Black players cheer Obama's historic win
Jimmy Rollins is ready and willing to lend a hand to Barack Obama's campaign for president. "He can wear my jersey and take batting practice," the Phillies shortstop said yesterday. "Heck, yeah."
Jimmy Rollins is ready and willing to lend a hand to Barack Obama's campaign for president.
"He can wear my jersey and take batting practice," the Phillies shortstop said yesterday. "Heck, yeah."
A day after Obama secured enough delegates to become the first African American to be a major party's nominee for president, several black Philadelphia athletes reveled in the history of the moment.
"This was something a lot of us won't really understand the significance of this period, probably for some years now," Eagles safety Brian Dawkins said yesterday. "To think we had a woman and an African American running for a party, you give me five years ago, 10 years ago, 20 years ago, that's absolutely totally unheard of, to have so-called minorities running for that office. This is a huge, huge day and time."
Obama's challenger for the Democratic Party nomination is Sen. Hillary Rodham Clinton (N.Y.). She has not yet conceded the race, but Clinton aides said she would endorse Obama and bring a close to her campaign at an event Saturday in Washington.
Obama, who represents Illinois, will face the presumptive Republican nominee, Sen. John McCain (Ariz.).
Rollins said Obama has superstar appeal, much like Ronald Reagan, and thinks the American public is ready to elect a black man as president.
"It's just time," Rollins said. "America is so much different than it was in light of everything that has happened. People want something new. This has been going on for so many years and, at this point, it's getting worse, so why not try something new? Maybe Barack can be that answer."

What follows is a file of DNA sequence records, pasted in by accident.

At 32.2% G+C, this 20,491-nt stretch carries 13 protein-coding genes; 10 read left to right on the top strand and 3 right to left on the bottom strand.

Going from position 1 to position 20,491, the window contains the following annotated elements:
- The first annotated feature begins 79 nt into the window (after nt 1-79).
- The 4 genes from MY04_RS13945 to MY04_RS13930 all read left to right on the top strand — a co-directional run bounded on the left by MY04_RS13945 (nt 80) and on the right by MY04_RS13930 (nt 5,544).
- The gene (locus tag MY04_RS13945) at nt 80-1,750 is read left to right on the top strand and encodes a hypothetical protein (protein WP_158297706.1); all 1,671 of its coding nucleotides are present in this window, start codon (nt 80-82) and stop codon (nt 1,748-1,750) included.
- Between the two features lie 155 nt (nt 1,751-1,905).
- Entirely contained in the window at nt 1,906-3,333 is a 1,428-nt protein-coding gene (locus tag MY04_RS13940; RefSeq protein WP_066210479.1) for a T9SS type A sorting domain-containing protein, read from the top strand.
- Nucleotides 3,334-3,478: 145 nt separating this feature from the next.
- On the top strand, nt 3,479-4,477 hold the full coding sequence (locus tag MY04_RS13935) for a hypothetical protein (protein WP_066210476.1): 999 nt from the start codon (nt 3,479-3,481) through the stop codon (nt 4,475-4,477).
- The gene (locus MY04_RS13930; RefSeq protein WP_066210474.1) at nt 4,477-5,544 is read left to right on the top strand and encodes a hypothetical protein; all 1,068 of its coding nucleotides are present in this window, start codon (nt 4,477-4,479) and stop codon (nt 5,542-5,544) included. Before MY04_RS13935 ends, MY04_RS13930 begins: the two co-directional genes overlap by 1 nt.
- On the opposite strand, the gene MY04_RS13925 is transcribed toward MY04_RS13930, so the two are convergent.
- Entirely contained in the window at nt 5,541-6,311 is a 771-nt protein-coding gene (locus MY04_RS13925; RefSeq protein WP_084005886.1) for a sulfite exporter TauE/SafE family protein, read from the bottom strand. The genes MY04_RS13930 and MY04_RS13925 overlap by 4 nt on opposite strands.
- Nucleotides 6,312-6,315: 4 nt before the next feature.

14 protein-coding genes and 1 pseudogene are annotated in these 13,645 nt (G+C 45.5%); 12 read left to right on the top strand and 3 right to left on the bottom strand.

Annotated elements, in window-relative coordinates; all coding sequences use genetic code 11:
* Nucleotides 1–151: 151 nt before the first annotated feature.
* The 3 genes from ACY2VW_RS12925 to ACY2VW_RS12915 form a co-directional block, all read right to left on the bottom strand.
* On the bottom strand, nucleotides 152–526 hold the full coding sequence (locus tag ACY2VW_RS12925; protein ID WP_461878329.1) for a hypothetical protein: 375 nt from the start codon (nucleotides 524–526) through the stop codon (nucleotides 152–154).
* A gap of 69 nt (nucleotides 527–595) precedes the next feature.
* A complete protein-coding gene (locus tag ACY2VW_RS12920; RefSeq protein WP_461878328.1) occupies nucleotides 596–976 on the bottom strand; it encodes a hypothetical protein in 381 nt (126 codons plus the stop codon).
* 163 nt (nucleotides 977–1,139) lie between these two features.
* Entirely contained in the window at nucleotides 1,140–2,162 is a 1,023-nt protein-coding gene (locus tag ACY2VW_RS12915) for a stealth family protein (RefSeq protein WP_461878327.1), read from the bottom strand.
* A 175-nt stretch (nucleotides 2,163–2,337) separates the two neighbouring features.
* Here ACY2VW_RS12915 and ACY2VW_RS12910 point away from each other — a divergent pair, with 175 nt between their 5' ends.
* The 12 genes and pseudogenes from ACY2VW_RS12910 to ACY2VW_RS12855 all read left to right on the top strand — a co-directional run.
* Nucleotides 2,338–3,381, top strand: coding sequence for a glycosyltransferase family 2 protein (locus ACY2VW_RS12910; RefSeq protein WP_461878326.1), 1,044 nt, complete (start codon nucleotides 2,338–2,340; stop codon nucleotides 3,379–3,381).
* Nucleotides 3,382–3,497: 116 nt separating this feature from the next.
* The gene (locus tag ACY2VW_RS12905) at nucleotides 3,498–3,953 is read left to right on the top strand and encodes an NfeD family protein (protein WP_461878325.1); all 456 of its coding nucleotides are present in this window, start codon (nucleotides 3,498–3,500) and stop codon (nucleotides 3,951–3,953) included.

Obama is the lone black in the U.S. Senate and just the fifth in the country's history.
Phillies hitting coach Milt Thompson said he has followed the race every day.
"When I was growing up, you wouldn't have dreamed of anything like that," said Thompson, 49. "It just shows you how far we've come."
Eagles linebacker Omar Gaither voted in the North Carolina primary, which Obama won, on May 6. Gaither suggested Obama choose Clinton as his running mate to heal the Democratic Party wounds.
"I think if he and Hillary got together, it'd be like a dream team," Gaither said. "It's kind of funny, because they were bickering, and now it's like, if you can't beat 'em, join 'em."
The most prominent Eagle, quarterback Donovan McNabb, declined comment when asked about Obama's victory.
Former Penn State football players Michael Robinson, Levi Brown and Justin King all wore T-shirts that said "Obama's Playmakers" during the school's annual Blue-White game in April.
Former NBA and Sixers star Charles Barkley said recently that Obama can unite the country.
"You know, most of our role models are athletes and entertainers," Barkley told CNN in February. "We've got to get more black kids to be educated, carry themselves with great class and dignity."
Obama has shown his affinity for basketball during the campaign run. He played pickup games against the University of North Carolina men's team. His brother-in-law is recently hired Oregon State men's basketball coach Craig Robinson. One of his aides is former Duke football and basketball player Reggie Love, who routinely plays the presidential candidate on the court.
Obama's father was from Kenya and his mother from Kansas. He grew up in Indonesia and Hawaii.
Rollins thinks Obama's candidacy is a victory for young voters.
"It's like for once - I think maybe this is the youth of America, too - we feel like we have a chance to really make a change," Rollins said. "The guy running for president isn't the guy taking big checks from companies and have their agendas in mind. The people's agendas might actually be addressed. They're going to be forced to be addressed this time around."
Dawkins said he wasn't completely sold on Obama until recently. He doesn't exactly admire the political process and didn't vote because he is registered in Florida.
But that doesn't mean he, as an African American, is overlooking the social significance of Obama's victory.
"I wouldn't be telling you the whole truth if I said it did not [mean more to me]. It did," Dawkins said.
"At the end of the day, I felt like with the views he came across with, I felt like he would be the best person to lead us on out of this mess we're in right now."
And Rollins is holding out hope he can hear Obama speak in person. For now, he'll continue to follow what he knows will be a captivating five months until the general election.
"It should be the most interesting ever, except for maybe the first one," he said with a laugh.